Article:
Somehow I managed to keep going and after three years I have really learned to enjoy it and make best of it without guilt. You loose some you get some and there always will be new seasons to try again. Last year I planted the tomatoes way too late, but luckily the autumn was warm and we got enough green tomatoes to make one small portion of green tomato jam that we ate with goat cheese and bread. This year I accidentally pull out the tomatoes thinking it was weed. 

At this very moment only two small squashes are growing together with some silver beet. I'm hoping for squash blossoms to stuff and fry, will see if we get to that. I know that if I just had planned a little better ahead I could be harvesting my own green cabbage, Brussels sprout and more, but I didn't. Will try again next year. 

In my dreams I am living like this Farmama. The truth is that even if I would have more land, I'm just not there yet, not even close. I hope that one day I am able to be more self sufficient but for now I will celebrate the small victories and share them with you :)

Friday, September 10, 2010

Garden update

My very first homegrown fig! In the Netherlands! Figs don't grow on trees around here, except now they do:) And some more coming although I'm a bit worried it will get too cold for them to ripen. 


My sweet little three-year-old girl asked for a cup on her way out and came back with this:
Yellow raspberries and blackberries
Last but not least, the sunflower has finally opened 
So much joy from our little garden! 

Wednesday, September 1, 2010

Blog of the Month - Stitched in Color

So many nice blogs out there and I feel like sharing. It is time for blog of the month!
Ooops! Is it still August somewhere in the world? Well lets just pretend that it is, OK? 

Are you new to sewing? I have a blog just for you! Rachel started to sew only about a year ago (!) and it is so amazing to see what she has accomplished. Browsing through her flickr stream is a great way to get yourself motivated. The series Stitch Your Life is full of great sewing tips including how to get started. Next to fabulous finished projects you also get to read about the process which I love. Stitch in Color is a joy to read and a constant source of inspiration and information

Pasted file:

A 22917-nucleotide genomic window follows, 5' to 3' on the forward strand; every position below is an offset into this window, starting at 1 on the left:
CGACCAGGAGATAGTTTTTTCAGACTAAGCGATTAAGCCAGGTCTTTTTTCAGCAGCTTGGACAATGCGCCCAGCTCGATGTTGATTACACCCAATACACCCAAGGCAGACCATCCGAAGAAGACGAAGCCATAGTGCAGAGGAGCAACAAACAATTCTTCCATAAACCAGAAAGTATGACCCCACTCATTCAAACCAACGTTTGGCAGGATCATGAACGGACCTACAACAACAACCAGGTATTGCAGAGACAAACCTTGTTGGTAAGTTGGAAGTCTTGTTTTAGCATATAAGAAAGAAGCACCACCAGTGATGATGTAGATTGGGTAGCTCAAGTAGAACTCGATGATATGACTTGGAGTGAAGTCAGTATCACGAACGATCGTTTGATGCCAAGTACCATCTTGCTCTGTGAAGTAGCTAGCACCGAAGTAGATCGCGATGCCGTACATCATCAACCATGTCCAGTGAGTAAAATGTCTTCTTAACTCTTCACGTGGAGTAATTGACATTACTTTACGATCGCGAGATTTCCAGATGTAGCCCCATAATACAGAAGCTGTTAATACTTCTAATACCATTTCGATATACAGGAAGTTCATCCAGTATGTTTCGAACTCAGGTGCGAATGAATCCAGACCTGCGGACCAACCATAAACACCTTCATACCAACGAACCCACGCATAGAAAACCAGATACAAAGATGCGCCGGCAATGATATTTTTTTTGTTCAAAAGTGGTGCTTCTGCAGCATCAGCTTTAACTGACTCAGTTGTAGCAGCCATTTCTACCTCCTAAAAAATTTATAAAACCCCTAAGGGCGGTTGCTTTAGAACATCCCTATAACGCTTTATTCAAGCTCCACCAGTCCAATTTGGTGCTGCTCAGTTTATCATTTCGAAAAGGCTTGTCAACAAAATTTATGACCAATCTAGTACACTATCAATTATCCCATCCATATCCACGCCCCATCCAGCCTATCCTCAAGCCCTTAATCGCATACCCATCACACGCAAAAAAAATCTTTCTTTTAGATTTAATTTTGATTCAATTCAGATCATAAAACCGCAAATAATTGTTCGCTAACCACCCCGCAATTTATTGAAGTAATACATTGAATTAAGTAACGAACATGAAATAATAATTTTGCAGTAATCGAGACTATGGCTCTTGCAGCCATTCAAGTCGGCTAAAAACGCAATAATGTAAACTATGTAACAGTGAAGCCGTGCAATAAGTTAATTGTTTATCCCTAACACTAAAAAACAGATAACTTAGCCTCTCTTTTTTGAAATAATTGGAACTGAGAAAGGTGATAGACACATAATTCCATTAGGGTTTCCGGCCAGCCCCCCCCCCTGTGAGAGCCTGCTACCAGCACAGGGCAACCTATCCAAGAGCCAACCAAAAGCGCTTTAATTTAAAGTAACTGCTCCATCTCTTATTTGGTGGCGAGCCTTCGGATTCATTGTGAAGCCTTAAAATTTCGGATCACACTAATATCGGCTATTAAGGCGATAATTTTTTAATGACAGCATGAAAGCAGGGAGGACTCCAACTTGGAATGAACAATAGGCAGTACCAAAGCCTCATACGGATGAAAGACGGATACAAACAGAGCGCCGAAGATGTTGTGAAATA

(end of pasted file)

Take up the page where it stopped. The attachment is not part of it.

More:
Wednesday, August 25, 2010

Baby sleep sack and unfinished projects

I would love to give an update on these projects but nope, nothing to tell. No progress what so ever.  But I did make this: 
The pattern is from Handmade Beginnings and the fabrics on the patchwork are almost the same as in the book, only a different colourway. The only thing I improvised was the fabric of the body that is jersey and not flannel like in the book. I was little bit nervous about sewing jersey and voile together but it worked out fine. I used small zigzag stitch. The only thing I regret is using dark fabric under the patchwork, it makes the colours of the voile a bit dull. I should have used white fabric for more vibrant result. I also cut the patchwork upside down but decided not to be upset about that:)  

I have been thinking why did I finished this project and not the other two? 
Some things specific to this project:
  • it is for a baby and they grow fast! If not finished in time the small baby (who should be born any days now!) would never get a change to wear it
  • it was a gift
More of a general nature
  • since I was following a pattern I knew what I would get in the end. When I'm designing something myself I often have a vague idea that I don't think through before I start. I'm now thinking that is a mistake. 

By nature I want to create my own things but I have noticed that projects like this are essential to keep me going. I learn a lot and it gives me so much joy to see that I actually managed to do it! 

Wednesday, August 18, 2010

Anna Maria Horner: Innocent Crush Sneak Peak

Anna Maria Horner: Innocent Crush Sneak Peak

Sorry if I got your readers all confused yesterday testing the "link to this blog" function. Anna Maria offered a sneak preview to her new fabric line and I just love it! I was reading my google reader and saw the picture and some how thought I was reading another blog. I looked at it and thought "really nice but someone is copying Anna Maria's style here.." And of course it was her and I can't wait to see the rest! 

It feels kind of nice and weird to be this exited about something. I thought this kind of excitement was only reserved for teenage girl. I don´t even need to own it all, I´m just happy it exist and is out there (soon). Looking forward to seeing all the creations people will make of it! That´s the beauty of this fabric business - the endless circle of turning something beautiful into something new and beautiful. 

More blocks for charity - Aqua and Red

Aqua and Red
Here are my first blocks for charity bee do.Good. organized by Stitched in Color. The assignment was to make two blocks in aqua and red and no wonky lines. After some surfing around I decided this is the perfect opportunity to practice HST-blocks using this method. The cutting and sewing was fun and easy but before I got to do that I needed to figure out the measurements. Oh boy was that a challenge.